Ricky Garni ("Class Notes" & "Requiem for the Common Man, Or Fanfare of the Common Man, Or Possibly, Laundry") lives in Carrboro, North Carolina, near the Farmers' Market and the fire station. He is presently working on a book of designs with his son, Linus. With his other son, Dashiell, he is baking oatmeal cookies.
Dan Gerber ("Contemplating My Reflection in a Puddle on the Last Day of the 20th Century") has published three novels, a short-story collection, six volumes of poetry and, in 2001, A Second Life: A Collected Nonfiction. He lives with his wife Debbie in Santa Ynez, California, and on the Idaho-Wyoming border.
Will Inman ("A Late Tatter of Eden" & "Deep in Under, Out in Air") was born May 4, 1923, in Wilmington, North Carolina. Now retired, he lives in Tucson, Arizona. Latest chapbooks: Surfing the Dark Sound and You Whose Eyes Open Naked Into Me (Mille Grazie Press).
George Kalamaras's ("The Birds Cannot Disappear" & "A Temple Pool Might Ignite Lotus-Blood from Your Heart") poems appear in Best American Poetry 1997, Boulevard, Epoch, The Iowa Review, New Letters, Sulfur, TriQuarterly, and elsewhere. He is the author of two poetry chapbooks, Heart Without End and Beneath the Breath (Tilton House, 1988). His first full-length collection, The Theory and Function of Mangoes, won the 1998 Four Way Books Intro Series in Poetry Award and was published by Four Way Books in 2000. He is associate professor of English at Indiana University & Purdue University, Fort Wayne.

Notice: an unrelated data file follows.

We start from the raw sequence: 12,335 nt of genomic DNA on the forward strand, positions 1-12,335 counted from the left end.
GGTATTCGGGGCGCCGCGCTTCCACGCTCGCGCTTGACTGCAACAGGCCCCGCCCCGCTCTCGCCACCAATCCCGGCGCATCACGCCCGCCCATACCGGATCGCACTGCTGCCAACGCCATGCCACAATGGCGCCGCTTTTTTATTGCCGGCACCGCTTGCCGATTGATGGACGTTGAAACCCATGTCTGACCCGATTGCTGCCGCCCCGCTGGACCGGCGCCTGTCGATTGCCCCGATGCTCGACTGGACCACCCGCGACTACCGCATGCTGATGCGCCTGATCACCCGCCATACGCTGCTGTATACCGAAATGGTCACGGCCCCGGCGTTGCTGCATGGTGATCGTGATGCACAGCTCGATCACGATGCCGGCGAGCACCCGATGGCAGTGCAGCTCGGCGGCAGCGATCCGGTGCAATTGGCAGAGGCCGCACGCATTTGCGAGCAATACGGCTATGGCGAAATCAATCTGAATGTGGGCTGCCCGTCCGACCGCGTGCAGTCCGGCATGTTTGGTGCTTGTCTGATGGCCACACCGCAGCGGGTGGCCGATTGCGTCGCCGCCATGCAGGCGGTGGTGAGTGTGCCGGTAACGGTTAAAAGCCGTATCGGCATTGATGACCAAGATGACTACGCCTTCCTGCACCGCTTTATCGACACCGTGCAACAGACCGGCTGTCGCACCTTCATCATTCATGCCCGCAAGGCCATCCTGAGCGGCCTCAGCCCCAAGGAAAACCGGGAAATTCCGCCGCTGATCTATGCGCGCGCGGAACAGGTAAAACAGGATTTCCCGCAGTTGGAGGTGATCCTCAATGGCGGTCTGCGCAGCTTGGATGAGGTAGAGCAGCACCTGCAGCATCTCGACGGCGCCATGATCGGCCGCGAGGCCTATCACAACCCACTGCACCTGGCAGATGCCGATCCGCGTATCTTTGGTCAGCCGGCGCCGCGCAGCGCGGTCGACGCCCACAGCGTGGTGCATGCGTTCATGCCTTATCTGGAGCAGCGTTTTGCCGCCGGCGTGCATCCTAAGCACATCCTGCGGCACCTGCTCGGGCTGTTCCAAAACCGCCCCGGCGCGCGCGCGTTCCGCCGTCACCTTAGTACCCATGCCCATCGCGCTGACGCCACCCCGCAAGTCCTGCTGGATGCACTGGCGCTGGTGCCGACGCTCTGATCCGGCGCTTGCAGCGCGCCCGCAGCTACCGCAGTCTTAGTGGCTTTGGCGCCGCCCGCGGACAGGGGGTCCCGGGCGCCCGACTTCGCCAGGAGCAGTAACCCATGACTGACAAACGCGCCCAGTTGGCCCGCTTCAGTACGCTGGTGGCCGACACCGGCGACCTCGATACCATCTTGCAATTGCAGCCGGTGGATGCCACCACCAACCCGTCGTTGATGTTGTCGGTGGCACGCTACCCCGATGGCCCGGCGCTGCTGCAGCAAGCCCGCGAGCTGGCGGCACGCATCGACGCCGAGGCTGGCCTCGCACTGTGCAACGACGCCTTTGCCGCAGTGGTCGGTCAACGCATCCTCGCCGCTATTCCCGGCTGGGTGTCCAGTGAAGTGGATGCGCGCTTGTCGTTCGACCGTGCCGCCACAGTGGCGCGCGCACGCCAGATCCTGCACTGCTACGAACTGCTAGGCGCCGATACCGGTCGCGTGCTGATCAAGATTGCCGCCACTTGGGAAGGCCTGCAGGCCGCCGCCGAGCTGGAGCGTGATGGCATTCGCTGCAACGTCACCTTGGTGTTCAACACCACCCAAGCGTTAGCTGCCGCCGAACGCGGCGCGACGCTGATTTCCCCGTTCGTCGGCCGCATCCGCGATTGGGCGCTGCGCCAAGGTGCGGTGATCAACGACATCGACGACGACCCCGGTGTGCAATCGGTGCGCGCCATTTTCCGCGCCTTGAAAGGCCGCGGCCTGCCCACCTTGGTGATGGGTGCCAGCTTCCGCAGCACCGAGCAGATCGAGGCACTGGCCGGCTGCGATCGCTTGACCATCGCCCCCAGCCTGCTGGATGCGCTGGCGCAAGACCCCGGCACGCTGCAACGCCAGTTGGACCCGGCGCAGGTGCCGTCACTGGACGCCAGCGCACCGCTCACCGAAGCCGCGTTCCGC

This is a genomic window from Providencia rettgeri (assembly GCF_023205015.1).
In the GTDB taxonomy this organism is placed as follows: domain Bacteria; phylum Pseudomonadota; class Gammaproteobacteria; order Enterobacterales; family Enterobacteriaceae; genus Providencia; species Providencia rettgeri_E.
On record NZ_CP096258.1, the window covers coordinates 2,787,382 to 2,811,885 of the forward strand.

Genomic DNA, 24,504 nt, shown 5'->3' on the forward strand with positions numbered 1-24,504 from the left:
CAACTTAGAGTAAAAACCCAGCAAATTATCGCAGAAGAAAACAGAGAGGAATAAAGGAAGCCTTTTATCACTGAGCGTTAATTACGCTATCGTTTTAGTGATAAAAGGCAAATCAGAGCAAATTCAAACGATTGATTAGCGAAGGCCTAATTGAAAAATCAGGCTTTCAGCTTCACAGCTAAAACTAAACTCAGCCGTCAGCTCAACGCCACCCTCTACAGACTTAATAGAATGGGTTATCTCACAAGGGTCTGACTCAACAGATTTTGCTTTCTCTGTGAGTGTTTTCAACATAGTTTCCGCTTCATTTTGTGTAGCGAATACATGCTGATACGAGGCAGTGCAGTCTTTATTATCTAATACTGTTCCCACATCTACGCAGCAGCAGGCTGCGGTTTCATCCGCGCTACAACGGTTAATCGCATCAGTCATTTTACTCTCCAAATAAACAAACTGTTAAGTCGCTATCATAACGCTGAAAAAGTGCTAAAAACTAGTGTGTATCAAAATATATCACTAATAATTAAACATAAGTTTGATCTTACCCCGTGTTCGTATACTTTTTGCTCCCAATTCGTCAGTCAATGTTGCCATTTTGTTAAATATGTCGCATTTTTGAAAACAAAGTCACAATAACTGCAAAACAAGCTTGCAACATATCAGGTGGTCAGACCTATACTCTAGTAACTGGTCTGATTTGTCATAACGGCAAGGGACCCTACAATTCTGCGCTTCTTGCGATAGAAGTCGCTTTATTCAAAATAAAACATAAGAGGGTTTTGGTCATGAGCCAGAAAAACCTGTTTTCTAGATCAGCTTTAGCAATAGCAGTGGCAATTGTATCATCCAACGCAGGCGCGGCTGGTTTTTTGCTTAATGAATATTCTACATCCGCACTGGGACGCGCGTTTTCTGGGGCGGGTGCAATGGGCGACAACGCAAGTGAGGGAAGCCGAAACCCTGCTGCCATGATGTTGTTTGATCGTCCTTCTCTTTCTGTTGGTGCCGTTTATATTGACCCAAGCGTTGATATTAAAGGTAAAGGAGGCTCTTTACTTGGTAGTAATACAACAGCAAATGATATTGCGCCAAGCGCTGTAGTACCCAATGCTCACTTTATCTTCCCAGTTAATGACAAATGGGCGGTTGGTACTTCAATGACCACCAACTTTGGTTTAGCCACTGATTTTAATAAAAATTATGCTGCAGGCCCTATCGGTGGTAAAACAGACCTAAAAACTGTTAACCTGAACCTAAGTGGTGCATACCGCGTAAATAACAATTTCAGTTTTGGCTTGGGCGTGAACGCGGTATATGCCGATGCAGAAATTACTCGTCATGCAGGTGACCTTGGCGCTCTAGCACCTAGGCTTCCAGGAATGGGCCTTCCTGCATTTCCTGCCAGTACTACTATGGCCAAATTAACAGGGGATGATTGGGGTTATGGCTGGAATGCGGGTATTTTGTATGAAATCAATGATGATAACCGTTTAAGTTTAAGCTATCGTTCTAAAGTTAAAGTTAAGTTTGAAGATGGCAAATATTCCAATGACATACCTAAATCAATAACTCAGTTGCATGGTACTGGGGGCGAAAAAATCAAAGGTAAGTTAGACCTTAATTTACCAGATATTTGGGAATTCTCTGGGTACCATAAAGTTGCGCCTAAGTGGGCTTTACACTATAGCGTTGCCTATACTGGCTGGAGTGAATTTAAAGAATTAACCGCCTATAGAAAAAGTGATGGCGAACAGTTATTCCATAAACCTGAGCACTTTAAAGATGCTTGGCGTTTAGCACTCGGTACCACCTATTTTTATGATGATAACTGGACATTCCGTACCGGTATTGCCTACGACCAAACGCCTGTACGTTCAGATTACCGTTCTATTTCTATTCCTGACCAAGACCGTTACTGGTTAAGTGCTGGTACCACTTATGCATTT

Janet Lembke ("One" & "Zero") has been the poet in a poet-scholar collaboration translating Greek tragedies for Oxford University Press: two by Aeschylus, two by Euripides. Otherwise, she writes essays about the natural world—wildlife and wild people. Forthcoming from Burford Books is Touching Earth, tales of vegetable gardening, including chapters on bugs and weeds
Joseph Massey ("Center of a Room") writes: "Work has appeared in House Organ, Longhouse, Milk, Mungo Vs. Ranger, Nemocolin X Press, Poethia, Poetry Broadside, and is forthcoming in Antennae. I have no idea where I'll be living by the time this appears."
John Menapace ("Two Photographs") is a distinquished photographer and former editor at Duke University Press. His works include Letter in a Klein Bottle (Jargon Society, 1984). He is the grandfather of Sophie Drew, whose poems appear in this issue.
Keith Mitchell ("Ancestors by Kamau Brathwaite") is a graduate student in the Department of Comparative Literature at UNC-Chapel Hill. His area of concentration is Anglophone and Francophone Caribbean literature. His interests also include North African and African American literature. Currently, he is co-editing a collection of essays on the African American writer Gayl Jones.
Mark Roberts' ("The Lost Sea by Keith Flynn") poems and reviews have appeared in Oyster Boy Review in the past. He is the Director of the Writer Center at Virginia Intermont College.
Alan Sondheim ("My Medical Expert System" & "I am in Love with Language") is a writer and theorist living in Brooklyn and Miami, editor of Being On Line, The Case of the Real, Disorders of the Real, and .echo (published by Alt-X). Sondheim founded the Fiction-of-Philosophy list on the Internet, and co-founded Cybermind and Cyberculture email lists.
Shelby Stephenson's ("Billy" & "For the Birds") new book is Fiddledeedee.
Robert West's ("Re-Sounding: Selected Later Poems by Theodore Enslin" & "'A Certain Light' by Debra Kaufman" & "When I Find You Again It Will Be in Mountains") poems have recently appeared in Pembroke Magazine and Hummingbird. His poetry reviews appear regularly in Oyster Boy Review, The Carolina Quarterly, and The Asheville Poetry Review. He teaches at Wake Forest University. He has recently begun a new magazine for the short poem called Blink.